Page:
World Health Organization Estimates of the Global and Regional Disease Burden of 22 Foodborne Bacterial, Protozoal, and Viral Diseases, 2010: A Data Synthesis

Martyn D. Kirk, Sara M. Pires, Robert E Black, Marisa Caipo, John A. Crump, Brecht Devleesschauwer, Dörte Döpfer, Aamir Fazil, Christa L. Fischer-Walker, Tine Hald, Aron J. Hall, Karen H. Keddy, Robin J. Lake, Claudio F. Lanata, Paul R. Torgerson, Arie H. Havelaar, Frederick J. Angulo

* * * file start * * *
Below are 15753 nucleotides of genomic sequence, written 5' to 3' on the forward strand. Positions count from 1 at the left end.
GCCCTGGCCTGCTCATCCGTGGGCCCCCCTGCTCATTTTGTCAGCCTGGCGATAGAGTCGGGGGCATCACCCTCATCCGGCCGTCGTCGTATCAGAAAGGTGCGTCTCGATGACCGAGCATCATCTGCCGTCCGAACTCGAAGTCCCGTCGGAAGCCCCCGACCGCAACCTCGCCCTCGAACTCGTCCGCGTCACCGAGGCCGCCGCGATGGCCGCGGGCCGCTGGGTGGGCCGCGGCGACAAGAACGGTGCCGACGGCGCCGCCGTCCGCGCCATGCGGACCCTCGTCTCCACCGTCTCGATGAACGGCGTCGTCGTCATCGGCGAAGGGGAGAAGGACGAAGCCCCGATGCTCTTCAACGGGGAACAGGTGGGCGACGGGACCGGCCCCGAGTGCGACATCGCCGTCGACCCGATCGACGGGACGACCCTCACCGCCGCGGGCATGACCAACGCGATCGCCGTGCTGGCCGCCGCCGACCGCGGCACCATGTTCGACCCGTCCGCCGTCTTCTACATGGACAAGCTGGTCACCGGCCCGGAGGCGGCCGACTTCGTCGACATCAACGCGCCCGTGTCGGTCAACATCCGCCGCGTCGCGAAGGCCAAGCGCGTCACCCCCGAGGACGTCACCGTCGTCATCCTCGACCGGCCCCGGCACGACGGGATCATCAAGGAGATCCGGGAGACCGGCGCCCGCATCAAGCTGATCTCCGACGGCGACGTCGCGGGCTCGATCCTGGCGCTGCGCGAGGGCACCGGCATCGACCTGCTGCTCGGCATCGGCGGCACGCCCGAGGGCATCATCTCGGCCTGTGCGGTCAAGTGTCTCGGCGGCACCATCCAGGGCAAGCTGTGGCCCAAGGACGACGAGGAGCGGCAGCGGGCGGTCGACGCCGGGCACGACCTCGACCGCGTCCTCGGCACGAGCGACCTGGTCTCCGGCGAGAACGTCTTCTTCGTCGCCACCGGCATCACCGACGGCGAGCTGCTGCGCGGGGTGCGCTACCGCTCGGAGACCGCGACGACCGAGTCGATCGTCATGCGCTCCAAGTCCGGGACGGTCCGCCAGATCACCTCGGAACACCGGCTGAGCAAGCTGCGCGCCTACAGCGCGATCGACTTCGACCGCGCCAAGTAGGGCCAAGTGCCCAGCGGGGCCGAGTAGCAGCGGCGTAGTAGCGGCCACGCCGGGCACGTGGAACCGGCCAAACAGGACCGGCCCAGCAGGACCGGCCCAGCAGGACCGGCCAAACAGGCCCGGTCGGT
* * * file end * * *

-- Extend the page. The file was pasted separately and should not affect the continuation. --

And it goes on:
Research output: Contribution to journalArticle

Abstract